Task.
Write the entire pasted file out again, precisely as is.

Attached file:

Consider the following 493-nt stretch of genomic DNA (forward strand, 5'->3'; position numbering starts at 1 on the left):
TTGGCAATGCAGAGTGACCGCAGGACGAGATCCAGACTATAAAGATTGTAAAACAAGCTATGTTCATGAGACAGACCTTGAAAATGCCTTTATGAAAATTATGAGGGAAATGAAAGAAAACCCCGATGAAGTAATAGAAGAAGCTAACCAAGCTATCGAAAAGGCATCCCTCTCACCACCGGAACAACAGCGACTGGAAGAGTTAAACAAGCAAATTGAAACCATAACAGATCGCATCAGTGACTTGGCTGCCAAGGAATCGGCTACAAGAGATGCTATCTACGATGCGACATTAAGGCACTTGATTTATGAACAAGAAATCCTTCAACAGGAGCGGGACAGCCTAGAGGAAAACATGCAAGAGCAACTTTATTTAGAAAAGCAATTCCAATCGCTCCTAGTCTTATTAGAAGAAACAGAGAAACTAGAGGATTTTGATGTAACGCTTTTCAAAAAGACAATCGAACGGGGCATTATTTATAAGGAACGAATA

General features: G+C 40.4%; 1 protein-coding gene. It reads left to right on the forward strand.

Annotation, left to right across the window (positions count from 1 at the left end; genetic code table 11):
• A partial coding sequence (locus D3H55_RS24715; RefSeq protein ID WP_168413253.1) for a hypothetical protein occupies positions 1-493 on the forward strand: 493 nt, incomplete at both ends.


Consider the following 493-nt stretch of genomic DNA (forward strand, 5'->3'; position numbering starts at 1 on the left):
TTGGCAATGCAGAGTGACCGCAGGACGAGATCCAGACTATAAAGATTGTAAAACAAGCTATGTTCATGAGACAGACCTTGAAAATGCCTTTATGAAAATTATGAGGGAAATGAAAGAAAACCCCGATGAAGTAATAGAAGAAGCTAACCAAGCTATCGAAAAGGCATCCCTCTCACCACCGGAACAACAGCGACTGGAAGAGTTAAACAAGCAAATTGAAACCATAACAGATCGCATCAGTGACTTGGCTGCCAAGGAATCGGCTACAAGAGATGCTATCTACGATGCGACATTAAGGCACTTGATTTATGAACAAGAAATCCTTCAACAGGAGCGGGACAGCCTAGAGGAAAACATGCAAGAGCAACTTTATTTAGAAAAGCAATTCCAATCGCTCCTAGTCTTATTAGAAGAAACAGAGAAACTAGAGGATTTTGATGTAACGCTTTTCAAAAAGACAATCGAACGGGGCATTATTTATAAGGAACGAATA

General features: G+C 40.4%; 1 protein-coding gene. It reads left to right on the forward strand.

Annotation, left to right across the window (positions count from 1 at the left end; genetic code table 11):
• A partial coding sequence (locus D3H55_RS24715; RefSeq protein ID WP_168413253.1) for a hypothetical protein occupies positions 1-493 on the forward strand: 493 nt, incomplete at both ends.